He told the Commons during a debate on the issue: ‘I am for equality for all – but I oppose this. We as Muslims should be proud of who we are and try to move away from a victim mentality’.
Supporters of the idea including the All-Party Parliamentary Group on British Muslims say that formalising the term will help to counter hostility toward Muslims.
But Mr Mahmood said: ‘I have been the victim of hate mail and actions from the far right and the Islamist community as well. I am proud to be a British Pakistani Muslim MP – the first Muslim to be elected in this Parliament from England. I will take no lessons from anyone who says I’m an Islamophobe or too much or a Muslim’.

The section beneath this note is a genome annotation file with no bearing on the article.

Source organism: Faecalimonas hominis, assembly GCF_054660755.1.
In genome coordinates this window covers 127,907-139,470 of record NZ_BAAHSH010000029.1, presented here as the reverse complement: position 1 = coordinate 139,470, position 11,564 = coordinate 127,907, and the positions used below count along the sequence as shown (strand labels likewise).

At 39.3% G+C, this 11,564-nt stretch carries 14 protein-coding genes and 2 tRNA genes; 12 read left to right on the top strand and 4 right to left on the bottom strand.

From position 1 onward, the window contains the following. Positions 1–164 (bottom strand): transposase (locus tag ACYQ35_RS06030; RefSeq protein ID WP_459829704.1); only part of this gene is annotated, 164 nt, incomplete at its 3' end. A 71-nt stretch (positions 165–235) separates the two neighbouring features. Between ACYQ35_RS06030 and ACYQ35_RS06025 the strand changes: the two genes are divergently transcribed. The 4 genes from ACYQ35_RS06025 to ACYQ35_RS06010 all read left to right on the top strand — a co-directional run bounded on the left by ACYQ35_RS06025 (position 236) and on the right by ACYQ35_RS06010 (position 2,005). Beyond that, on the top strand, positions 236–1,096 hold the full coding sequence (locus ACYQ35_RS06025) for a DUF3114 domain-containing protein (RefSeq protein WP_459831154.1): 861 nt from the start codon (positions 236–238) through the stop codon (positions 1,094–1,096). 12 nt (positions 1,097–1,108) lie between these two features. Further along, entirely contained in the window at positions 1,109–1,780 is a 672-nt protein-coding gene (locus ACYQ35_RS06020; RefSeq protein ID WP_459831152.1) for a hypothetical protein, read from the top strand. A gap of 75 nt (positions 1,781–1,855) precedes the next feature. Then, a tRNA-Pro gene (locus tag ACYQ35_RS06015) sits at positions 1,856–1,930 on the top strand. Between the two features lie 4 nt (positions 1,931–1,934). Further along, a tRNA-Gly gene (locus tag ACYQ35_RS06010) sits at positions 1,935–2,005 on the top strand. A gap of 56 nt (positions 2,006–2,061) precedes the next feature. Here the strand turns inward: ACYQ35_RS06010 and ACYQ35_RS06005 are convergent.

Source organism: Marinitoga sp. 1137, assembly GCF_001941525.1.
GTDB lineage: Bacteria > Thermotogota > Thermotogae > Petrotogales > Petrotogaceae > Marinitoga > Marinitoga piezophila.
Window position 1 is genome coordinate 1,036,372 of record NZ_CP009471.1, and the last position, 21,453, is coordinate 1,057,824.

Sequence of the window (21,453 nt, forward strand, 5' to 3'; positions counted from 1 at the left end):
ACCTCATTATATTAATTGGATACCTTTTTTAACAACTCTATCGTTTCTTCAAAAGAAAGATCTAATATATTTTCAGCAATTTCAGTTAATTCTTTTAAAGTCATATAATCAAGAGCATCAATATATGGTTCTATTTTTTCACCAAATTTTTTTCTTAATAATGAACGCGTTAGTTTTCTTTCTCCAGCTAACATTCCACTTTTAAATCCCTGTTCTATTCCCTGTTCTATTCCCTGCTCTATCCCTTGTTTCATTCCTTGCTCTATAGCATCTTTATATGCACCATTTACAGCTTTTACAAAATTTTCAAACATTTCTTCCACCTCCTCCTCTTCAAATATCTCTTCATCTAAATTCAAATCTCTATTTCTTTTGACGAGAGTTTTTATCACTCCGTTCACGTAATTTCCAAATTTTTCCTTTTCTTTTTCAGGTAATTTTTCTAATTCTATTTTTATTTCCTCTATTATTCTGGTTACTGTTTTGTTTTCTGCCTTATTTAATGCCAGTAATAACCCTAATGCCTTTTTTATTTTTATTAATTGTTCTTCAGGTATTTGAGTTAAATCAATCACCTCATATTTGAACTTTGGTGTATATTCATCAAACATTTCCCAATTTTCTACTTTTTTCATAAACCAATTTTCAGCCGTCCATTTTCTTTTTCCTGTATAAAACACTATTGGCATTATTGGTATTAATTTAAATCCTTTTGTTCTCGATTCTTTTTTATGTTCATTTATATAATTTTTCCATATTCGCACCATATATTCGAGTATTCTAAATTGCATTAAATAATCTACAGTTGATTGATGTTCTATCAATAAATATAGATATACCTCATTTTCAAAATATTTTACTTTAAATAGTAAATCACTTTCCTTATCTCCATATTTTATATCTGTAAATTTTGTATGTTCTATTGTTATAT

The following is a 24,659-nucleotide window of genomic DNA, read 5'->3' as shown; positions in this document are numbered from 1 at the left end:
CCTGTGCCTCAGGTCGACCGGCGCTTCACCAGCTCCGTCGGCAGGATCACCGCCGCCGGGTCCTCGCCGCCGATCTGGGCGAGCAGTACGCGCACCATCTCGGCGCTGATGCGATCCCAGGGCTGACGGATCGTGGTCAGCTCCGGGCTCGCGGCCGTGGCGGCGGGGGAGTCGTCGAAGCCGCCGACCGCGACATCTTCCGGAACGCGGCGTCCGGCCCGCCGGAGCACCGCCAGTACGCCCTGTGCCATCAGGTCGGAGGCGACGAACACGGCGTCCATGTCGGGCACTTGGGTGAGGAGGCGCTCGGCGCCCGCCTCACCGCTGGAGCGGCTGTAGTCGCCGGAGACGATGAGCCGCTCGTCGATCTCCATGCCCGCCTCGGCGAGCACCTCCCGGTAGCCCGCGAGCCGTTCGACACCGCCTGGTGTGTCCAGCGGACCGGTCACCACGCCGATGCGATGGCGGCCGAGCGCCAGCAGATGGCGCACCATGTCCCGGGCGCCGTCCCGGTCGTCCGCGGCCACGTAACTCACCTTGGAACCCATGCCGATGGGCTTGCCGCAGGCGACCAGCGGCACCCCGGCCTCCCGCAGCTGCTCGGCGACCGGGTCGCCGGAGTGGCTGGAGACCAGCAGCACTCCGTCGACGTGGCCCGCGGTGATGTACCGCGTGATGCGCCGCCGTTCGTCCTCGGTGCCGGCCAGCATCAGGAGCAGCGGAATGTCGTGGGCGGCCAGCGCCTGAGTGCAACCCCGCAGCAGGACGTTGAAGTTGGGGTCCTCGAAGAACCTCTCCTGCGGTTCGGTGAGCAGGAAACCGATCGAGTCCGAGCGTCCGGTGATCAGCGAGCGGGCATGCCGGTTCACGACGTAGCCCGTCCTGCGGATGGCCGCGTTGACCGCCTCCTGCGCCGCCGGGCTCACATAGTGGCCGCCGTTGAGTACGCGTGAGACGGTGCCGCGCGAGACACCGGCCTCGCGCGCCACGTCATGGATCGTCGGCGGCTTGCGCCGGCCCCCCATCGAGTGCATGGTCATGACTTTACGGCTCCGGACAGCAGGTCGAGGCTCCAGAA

Mr Mahmood also said the proposed definition focussed too much on what a Muslim man or woman would traditionally wear – rather than protecting British Muslims who choose to dress differently.
He said: ‘How do you protect those Muslims who dress normally in society but have the religion in their heart? The definition of ‘Muslimness’ as it is described in this report categorises people who dress a particular way and those who don’t. By defining it in this way you are excluding those who don’t’.
Yesterday he said the term ‘Islamophobia’ had been ‘weaponised’ by hardline groups and could be used to stifle the ‘operation of a free media’.
Downing Street said last night the suggested definition of Islamophobia had not been broadly accepted, adding: ‘This is a matter that will need further careful consideration.’
More than 40 religious leaders and experts including Mr Mahmood wrote to Home Secretary Sajid Javid yesterday, telling him that the definition could be a ‘backdoor blasphemy law’ and limit free speech.